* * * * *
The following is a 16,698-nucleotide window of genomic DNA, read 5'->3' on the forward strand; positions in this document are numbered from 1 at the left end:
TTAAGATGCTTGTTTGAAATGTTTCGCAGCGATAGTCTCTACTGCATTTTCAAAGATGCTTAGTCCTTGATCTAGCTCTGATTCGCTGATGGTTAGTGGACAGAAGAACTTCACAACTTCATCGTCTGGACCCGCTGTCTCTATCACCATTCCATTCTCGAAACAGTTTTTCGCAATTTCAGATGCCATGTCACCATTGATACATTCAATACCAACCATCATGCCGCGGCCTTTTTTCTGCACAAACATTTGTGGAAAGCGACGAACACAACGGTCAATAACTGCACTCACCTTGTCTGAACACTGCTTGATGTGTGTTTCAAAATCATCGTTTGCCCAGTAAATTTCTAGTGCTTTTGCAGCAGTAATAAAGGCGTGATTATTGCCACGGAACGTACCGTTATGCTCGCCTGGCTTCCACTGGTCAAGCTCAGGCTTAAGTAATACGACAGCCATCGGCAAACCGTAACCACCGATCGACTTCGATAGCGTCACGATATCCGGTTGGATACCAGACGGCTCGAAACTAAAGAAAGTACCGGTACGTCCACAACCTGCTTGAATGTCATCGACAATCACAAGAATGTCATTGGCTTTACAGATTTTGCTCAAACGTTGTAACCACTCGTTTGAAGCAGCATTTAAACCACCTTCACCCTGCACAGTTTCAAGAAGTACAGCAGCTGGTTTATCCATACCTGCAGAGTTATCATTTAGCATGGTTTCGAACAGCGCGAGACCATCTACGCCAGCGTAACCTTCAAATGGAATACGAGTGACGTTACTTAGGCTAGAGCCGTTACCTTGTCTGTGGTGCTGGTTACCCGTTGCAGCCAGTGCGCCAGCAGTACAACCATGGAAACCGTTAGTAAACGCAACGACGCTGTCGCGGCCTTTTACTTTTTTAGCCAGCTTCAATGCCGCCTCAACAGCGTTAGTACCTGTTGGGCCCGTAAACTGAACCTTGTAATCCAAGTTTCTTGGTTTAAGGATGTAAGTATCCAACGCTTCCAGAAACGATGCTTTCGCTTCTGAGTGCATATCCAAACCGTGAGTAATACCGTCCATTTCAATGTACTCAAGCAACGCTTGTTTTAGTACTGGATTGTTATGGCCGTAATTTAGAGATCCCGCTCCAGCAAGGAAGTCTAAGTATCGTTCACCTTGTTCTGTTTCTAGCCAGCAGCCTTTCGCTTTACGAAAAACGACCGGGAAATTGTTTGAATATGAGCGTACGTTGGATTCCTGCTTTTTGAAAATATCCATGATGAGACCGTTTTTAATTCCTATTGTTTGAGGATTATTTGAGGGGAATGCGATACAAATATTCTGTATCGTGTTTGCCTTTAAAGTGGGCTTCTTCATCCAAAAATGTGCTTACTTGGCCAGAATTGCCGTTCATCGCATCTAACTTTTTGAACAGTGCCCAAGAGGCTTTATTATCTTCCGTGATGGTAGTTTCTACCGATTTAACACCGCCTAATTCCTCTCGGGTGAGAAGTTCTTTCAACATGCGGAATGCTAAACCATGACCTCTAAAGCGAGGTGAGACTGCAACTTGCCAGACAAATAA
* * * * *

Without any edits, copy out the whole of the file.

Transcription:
The following is a 16,698-nucleotide window of genomic DNA, read 5'->3' on the forward strand; positions in this document are numbered from 1 at the left end:
TTAAGATGCTTGTTTGAAATGTTTCGCAGCGATAGTCTCTACTGCATTTTCAAAGATGCTTAGTCCTTGATCTAGCTCTGATTCGCTGATGGTTAGTGGACAGAAGAACTTCACAACTTCATCGTCTGGACCCGCTGTCTCTATCACCATTCCATTCTCGAAACAGTTTTTCGCAATTTCAGATGCCATGTCACCATTGATACATTCAATACCAACCATCATGCCGCGGCCTTTTTTCTGCACAAACATTTGTGGAAAGCGACGAACACAACGGTCAATAACTGCACTCACCTTGTCTGAACACTGCTTGATGTGTGTTTCAAAATCATCGTTTGCCCAGTAAATTTCTAGTGCTTTTGCAGCAGTAATAAAGGCGTGATTATTGCCACGGAACGTACCGTTATGCTCGCCTGGCTTCCACTGGTCAAGCTCAGGCTTAAGTAATACGACAGCCATCGGCAAACCGTAACCACCGATCGACTTCGATAGCGTCACGATATCCGGTTGGATACCAGACGGCTCGAAACTAAAGAAAGTACCGGTACGTCCACAACCTGCTTGAATGTCATCGACAATCACAAGAATGTCATTGGCTTTACAGATTTTGCTCAAACGTTGTAACCACTCGTTTGAAGCAGCATTTAAACCACCTTCACCCTGCACAGTTTCAAGAAGTACAGCAGCTGGTTTATCCATACCTGCAGAGTTATCATTTAGCATGGTTTCGAACAGCGCGAGACCATCTACGCCAGCGTAACCTTCAAATGGAATACGAGTGACGTTACTTAGGCTAGAGCCGTTACCTTGTCTGTGGTGCTGGTTACCCGTTGCAGCCAGTGCGCCAGCAGTACAACCATGGAAACCGTTAGTAAACGCAACGACGCTGTCGCGGCCTTTTACTTTTTTAGCCAGCTTCAATGCCGCCTCAACAGCGTTAGTACCTGTTGGGCCCGTAAACTGAACCTTGTAATCCAAGTTTCTTGGTTTAAGGATGTAAGTATCCAACGCTTCCAGAAACGATGCTTTCGCTTCTGAGTGCATATCCAAACCGTGAGTAATACCGTCCATTTCAATGTACTCAAGCAACGCTTGTTTTAGTACTGGATTGTTATGGCCGTAATTTAGAGATCCCGCTCCAGCAAGGAAGTCTAAGTATCGTTCACCTTGTTCTGTTTCTAGCCAGCAGCCTTTCGCTTTACGAAAAACGACCGGGAAATTGTTTGAATATGAGCGTACGTTGGATTCCTGCTTTTTGAAAATATCCATGATGAGACCGTTTTTAATTCCTATTGTTTGAGGATTATTTGAGGGGAATGCGATACAAATATTCTGTATCGTGTTTGCCTTTAAAGTGGGCTTCTTCATCCAAAAATGTGCTTACTTGGCCAGAATTGCCGTTCATCGCATCTAACTTTTTGAACAGTGCCCAAGAGGCTTTATTATCTTCCGTGATGGTAGTTTCTACCGATTTAACACCGCCTAATTCCTCTCGGGTGAGAAGTTCTTTCAACATGCGGAATGCTAAACCATGACCTCTAAAGCGAGGTGAGACTGCAACTTGCCAGACAAATAA